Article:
Technicolor has joined with IBM and technology developer Ancept to create a service designed to help studios and other content creators manage their holdings in digital form.
The Technicolor Media Asset Management system pulls together the hardware, software and related services needed to store, process and distribute film, video, music and other entertainment material stored digitally in a centralized system.
The deal was announced by Technicolor parent Thomson, which already has large investments in such areas as consumer electronics, digital video cameras, broadcast production systems and film post-production technologies.
“This initiative eases the transition of Technicolor’s customers from a strictly physical world — using film, videotape and legacy machinery — to a robust and secure datacentric environment closely integrated with Technicolor’s traditional post-production capabilities, service offerings and worldwide facilities,” Technicolor chairman Lanny Raimondo said.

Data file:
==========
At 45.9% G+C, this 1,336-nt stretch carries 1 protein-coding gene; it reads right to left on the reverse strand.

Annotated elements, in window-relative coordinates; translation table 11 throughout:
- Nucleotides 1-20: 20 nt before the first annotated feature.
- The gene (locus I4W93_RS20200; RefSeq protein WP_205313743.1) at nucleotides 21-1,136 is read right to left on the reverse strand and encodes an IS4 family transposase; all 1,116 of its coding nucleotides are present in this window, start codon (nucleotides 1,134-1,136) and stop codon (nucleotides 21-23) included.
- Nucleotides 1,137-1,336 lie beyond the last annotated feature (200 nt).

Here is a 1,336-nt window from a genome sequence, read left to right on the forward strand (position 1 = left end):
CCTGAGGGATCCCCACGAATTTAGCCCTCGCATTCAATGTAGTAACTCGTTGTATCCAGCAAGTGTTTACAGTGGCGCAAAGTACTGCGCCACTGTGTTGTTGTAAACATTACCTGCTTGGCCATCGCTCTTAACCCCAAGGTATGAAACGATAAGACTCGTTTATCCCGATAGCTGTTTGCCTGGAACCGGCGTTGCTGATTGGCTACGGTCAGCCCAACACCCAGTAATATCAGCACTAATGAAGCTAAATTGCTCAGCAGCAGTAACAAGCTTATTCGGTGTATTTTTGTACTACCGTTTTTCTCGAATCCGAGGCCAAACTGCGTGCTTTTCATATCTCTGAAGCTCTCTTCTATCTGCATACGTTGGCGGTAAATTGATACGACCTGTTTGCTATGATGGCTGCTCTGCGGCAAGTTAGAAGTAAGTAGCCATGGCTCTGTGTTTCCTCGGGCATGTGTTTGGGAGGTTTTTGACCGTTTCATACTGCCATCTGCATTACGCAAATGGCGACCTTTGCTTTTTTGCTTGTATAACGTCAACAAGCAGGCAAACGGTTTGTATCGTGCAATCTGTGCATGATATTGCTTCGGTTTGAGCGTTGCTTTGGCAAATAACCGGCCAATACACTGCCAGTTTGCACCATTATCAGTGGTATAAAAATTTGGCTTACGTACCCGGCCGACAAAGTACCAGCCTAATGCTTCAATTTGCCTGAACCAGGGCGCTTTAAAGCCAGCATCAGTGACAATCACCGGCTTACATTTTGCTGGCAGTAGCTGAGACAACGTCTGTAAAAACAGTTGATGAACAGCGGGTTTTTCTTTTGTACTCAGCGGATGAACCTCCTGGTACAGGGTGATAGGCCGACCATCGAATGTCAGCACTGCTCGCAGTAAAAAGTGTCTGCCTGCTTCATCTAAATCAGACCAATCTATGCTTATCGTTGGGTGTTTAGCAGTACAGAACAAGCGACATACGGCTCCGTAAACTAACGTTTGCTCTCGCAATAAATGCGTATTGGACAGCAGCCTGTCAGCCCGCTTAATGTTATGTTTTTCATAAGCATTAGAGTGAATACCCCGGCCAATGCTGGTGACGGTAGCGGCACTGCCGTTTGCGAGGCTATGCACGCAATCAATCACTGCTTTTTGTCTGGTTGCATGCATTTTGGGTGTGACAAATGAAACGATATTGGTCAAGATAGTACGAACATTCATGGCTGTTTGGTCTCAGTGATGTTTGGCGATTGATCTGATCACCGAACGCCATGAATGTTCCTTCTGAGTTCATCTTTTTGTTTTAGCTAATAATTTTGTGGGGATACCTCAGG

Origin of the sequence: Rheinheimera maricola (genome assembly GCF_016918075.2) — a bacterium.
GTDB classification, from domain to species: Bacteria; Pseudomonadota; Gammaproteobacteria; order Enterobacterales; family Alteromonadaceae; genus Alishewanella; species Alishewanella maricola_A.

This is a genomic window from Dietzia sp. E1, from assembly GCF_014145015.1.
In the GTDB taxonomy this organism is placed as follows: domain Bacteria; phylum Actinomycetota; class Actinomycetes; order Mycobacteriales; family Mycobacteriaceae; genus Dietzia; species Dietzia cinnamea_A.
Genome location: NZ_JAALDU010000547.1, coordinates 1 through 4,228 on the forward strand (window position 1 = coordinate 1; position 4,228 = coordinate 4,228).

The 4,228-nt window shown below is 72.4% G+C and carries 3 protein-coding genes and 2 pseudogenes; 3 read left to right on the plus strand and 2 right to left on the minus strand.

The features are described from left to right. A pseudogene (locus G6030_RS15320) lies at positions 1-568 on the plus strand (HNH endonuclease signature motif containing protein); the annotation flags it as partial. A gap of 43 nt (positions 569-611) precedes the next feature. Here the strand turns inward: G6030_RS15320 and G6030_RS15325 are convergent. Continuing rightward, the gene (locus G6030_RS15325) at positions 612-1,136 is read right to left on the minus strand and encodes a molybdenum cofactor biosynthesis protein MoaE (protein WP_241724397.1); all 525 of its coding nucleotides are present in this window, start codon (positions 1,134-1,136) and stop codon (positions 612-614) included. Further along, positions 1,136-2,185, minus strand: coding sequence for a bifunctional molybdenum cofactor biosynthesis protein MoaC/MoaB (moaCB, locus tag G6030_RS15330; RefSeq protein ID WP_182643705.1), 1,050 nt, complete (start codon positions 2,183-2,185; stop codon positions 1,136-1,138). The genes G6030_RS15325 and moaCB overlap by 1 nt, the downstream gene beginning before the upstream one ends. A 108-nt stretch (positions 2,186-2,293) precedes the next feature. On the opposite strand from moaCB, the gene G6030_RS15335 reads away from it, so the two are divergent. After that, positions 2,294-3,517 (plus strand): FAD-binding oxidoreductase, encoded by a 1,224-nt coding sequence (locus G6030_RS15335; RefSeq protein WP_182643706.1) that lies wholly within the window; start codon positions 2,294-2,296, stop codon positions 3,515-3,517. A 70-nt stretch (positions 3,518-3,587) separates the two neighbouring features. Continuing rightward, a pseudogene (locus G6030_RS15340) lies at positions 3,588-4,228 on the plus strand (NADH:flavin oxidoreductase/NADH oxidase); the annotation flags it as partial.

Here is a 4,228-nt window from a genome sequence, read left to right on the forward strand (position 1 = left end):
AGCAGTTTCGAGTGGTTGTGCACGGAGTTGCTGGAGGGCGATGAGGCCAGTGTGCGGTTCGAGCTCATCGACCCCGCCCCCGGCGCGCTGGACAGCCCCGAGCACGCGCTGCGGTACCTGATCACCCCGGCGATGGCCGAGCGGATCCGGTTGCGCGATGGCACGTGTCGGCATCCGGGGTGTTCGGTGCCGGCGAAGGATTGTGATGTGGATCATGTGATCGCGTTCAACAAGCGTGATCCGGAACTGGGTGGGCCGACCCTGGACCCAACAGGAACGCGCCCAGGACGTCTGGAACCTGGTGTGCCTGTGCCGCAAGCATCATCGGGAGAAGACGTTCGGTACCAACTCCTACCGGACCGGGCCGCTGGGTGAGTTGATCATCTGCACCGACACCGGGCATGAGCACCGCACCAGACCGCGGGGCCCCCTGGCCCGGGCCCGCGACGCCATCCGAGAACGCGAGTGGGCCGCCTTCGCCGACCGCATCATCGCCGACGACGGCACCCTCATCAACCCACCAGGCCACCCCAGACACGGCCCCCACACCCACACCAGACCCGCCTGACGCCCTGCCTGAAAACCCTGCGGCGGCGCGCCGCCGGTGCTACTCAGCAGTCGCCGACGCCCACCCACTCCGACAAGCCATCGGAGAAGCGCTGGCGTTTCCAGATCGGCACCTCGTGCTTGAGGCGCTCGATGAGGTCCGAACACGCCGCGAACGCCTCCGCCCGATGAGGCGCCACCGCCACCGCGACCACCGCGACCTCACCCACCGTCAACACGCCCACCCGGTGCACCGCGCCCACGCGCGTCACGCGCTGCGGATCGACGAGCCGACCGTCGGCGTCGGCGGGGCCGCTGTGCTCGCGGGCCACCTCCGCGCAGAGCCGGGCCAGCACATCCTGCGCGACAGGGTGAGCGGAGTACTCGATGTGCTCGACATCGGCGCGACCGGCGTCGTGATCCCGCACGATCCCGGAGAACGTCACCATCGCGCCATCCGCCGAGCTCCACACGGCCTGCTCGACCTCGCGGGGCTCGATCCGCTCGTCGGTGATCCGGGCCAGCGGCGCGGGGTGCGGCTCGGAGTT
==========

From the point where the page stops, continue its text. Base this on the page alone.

The system creates a digital master file out of a film, TV show or other content, then links together all associated materials and other elements, such as audio tracks. Among other benefits, the system would make it easier for a studio to order additional copies of a film print, or to do pan-and-scan versions of a film for DVD and video release.